The Milwaukee Bucks staged a dramatic boycott of their NBA playoff game with the Orlando Magic on Wednesday following outrage across the league after the latest shooting of an unarmed black man by US police.
Multiple US media reports said the Bucks had refused to play game five of their Eastern Conference first round series in protest at the shooting of African-American Jacob Blake in Wisconsin on Sunday.
"We're tired of the killings and the injustice," Bucks player George Hill was quoted by The Undefeated website as saying.
ESPN and the Washington Post also reported the Bucks boycott.
There was no immediate comment from the NBA about the status of Wednesday's game following the Bucks unprecedented no-show.
The status of other games scheduled for Wednesday also remained unclear.
The Athletic website reported that the Houston Rockets and the Oklahoma City Thunder planned to boycott their game.
Meanwhile, Los Angeles Lakers star LeBron James -- whose club was due to face the Portland Trail Blazers later Wednesday -- tweeted: "WE DEMAND CHANGE. SICK OF IT."
The Bucks were due to take the court for game five of their Eastern Conference first-round series shortly after 4:10pm (2000 GMT) local time but did not appear.
Magic players appeared on court and were ready to play but returned to their locker room, reports said.
The no-show follows widespread anger throughout the NBA after the shooting of 29-year-old Blake.
Blake was shot seven times in the back by police in Kenosha as he attempted to get into a car containing his three children, sparking protests that left two people dead.
- 'Horrifying, maddening' -
Earlier Wednesday, Toronto Raptors coach Nick Nurse said his players and counterparts from the Boston Celtics had discussed a possible boycott of their playoff game set for Thursday.
"Boycotting the game has come up to them to demand a little more attention," Nurse said. "It is ongoing discussions. I think it is one idea on the table. There are some other ideas on the table as well."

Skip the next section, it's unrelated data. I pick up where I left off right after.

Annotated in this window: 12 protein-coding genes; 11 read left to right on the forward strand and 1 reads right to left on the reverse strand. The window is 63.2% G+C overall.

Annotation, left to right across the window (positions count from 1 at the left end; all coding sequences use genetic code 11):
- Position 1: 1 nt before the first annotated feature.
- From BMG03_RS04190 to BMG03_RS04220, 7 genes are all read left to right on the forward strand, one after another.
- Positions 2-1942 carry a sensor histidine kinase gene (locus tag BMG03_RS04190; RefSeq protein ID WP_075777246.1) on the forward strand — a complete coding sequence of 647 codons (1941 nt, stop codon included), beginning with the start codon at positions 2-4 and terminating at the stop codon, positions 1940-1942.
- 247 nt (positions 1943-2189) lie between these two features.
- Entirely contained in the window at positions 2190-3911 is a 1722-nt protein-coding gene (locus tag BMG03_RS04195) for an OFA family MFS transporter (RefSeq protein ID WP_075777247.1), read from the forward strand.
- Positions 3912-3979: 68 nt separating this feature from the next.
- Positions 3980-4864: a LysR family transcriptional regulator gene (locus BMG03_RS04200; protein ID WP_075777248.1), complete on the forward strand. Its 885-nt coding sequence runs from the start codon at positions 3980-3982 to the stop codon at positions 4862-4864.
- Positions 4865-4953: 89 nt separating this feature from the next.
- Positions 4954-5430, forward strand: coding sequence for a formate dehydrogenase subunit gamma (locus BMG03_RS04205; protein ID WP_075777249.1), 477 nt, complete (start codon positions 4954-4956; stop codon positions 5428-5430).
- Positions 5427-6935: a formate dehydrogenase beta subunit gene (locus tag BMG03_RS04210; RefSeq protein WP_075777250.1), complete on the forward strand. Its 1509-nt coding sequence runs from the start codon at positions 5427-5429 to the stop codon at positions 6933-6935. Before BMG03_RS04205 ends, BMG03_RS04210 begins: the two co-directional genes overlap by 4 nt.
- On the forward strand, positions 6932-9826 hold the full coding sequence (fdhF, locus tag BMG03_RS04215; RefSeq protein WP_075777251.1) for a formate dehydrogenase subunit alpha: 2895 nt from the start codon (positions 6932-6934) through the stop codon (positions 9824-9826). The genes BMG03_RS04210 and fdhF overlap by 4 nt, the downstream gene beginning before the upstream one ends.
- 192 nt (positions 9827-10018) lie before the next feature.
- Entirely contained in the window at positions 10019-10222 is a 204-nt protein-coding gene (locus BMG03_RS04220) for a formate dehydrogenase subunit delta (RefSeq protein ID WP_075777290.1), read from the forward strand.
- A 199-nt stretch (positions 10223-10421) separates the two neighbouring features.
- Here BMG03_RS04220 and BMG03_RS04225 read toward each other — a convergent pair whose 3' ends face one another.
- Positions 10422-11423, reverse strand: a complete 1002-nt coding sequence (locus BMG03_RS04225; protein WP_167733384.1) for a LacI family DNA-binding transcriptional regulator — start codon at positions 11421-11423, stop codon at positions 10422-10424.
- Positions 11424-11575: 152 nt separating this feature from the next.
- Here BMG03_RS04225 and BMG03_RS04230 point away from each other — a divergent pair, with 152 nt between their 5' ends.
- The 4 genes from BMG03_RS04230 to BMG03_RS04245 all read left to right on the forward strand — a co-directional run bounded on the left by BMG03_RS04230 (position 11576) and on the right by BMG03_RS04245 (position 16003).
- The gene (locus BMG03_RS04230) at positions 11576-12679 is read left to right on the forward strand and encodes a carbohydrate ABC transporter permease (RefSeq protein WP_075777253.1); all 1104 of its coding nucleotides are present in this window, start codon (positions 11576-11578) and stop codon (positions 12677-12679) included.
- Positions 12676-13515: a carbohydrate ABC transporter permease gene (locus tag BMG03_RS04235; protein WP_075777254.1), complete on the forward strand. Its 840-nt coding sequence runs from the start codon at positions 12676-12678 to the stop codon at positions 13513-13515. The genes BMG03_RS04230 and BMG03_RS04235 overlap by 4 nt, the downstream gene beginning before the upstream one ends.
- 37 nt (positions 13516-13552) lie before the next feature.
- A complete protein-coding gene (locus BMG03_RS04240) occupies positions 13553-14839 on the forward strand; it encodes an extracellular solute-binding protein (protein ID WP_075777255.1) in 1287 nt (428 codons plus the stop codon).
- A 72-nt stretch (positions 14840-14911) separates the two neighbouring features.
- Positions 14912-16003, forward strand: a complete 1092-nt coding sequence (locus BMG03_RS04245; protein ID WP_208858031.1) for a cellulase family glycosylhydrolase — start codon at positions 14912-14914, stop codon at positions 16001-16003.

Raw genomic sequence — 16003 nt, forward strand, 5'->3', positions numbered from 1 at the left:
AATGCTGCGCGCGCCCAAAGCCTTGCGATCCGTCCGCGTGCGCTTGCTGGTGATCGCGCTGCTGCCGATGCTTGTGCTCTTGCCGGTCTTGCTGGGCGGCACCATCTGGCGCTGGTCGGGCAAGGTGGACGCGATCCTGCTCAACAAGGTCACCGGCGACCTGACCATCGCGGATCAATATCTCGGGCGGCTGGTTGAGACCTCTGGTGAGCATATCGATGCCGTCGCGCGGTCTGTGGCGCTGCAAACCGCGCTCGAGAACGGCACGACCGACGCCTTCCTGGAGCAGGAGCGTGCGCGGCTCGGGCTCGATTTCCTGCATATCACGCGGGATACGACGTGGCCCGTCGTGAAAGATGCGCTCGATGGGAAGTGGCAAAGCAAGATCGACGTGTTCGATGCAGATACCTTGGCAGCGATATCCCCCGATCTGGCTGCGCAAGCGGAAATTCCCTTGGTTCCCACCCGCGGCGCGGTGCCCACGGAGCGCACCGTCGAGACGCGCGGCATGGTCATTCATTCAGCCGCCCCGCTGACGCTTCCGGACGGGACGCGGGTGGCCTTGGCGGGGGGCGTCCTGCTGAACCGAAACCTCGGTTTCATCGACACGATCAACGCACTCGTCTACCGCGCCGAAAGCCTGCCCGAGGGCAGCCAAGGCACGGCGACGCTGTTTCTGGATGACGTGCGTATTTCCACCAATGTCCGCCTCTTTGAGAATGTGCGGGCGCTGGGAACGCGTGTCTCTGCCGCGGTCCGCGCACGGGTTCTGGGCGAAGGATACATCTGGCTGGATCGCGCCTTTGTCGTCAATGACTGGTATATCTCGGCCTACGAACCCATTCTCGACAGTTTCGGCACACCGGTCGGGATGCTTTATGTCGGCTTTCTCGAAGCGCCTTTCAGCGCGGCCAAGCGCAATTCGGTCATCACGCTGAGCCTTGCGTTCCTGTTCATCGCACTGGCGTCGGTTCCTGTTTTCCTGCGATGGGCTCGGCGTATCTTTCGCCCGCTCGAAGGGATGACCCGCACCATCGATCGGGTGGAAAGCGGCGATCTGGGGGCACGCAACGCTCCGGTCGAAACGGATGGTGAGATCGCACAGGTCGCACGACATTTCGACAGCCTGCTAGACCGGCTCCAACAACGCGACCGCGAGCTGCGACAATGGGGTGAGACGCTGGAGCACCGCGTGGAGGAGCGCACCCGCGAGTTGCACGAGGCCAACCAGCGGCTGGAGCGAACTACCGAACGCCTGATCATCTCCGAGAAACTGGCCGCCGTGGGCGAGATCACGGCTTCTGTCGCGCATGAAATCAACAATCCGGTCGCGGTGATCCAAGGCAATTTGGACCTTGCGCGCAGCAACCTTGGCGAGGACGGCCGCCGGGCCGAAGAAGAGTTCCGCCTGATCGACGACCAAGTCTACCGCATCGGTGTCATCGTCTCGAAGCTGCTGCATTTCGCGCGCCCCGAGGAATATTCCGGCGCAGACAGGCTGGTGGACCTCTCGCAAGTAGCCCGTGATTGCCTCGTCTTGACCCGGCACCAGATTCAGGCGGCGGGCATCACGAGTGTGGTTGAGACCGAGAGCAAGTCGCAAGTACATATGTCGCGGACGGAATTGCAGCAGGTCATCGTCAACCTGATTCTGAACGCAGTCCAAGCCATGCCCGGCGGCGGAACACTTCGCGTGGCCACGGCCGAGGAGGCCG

The NBA's coronavirus-halted season resumed last month in Orlando against the backdrop of protests following the death of unarmed black man George Floyd during his arrest by police in Minneapolis in May.
NBA teams have knelt in protest during the pre-match playing of the US national anthem while the words "Black Lives Matter" have been painted onto each court staging games in Florida.
Blake's shooting on Sunday has been greeted with disgust by players and coaches across the league.
Boston Celtics coach Brad Stevens said the shooting was "horrifying".
"We talked about it in our team meeting," Stevens said.
"Our thoughts are with Jacob Blake and his family and obviously that video was horrifying, awful. To think of three kids being in that car. It's ridiculous.
"Everybody is shaken... there's a reason why the coaches, players and everyone here has chosen to emphasize social justice and equality.
"These are hard times. With the pandemic going on, with this constant wave of inequality -- it's maddening."
Los Angeles Clippers coach Doc Rivers contrasted the shooting with the fearful rhetoric at this week's Republican Party convention.
"All you hear is Donald Trump and all of them talking about fear," Rivers said.
"We're the ones getting killed. We're the ones getting shot. We're the ones that are denied to live in certain communities.
"We've been hung, we've been shot. All you do is keep hearing about fear. It's amazing to me why we keep loving this country and this country does not love us back."